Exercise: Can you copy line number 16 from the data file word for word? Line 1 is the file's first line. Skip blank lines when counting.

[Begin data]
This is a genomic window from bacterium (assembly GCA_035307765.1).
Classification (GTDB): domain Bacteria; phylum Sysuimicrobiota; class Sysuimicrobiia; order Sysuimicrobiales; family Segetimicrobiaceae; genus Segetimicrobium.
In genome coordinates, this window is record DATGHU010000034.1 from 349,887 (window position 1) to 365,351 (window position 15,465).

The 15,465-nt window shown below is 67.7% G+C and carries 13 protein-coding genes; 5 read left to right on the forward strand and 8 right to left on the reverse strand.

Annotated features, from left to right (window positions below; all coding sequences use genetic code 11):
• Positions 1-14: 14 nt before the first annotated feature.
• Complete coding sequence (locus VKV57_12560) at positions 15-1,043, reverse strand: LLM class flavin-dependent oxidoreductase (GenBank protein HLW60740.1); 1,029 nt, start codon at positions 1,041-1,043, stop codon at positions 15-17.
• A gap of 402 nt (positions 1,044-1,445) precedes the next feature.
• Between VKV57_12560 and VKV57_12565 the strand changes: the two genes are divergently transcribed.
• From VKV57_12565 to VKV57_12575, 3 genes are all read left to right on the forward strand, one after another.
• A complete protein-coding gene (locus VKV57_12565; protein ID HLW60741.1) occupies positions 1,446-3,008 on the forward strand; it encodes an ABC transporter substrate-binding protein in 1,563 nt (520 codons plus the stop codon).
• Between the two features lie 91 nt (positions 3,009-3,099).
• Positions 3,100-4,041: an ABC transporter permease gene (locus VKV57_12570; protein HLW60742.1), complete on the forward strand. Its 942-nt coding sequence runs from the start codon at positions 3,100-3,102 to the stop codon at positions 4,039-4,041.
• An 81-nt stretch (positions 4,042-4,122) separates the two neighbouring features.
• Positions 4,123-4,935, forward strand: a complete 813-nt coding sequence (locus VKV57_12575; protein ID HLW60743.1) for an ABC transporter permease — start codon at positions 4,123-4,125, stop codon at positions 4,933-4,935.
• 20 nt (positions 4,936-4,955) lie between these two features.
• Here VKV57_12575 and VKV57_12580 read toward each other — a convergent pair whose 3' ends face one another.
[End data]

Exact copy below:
• 20 nt (positions 4,936-4,955) lie between these two features.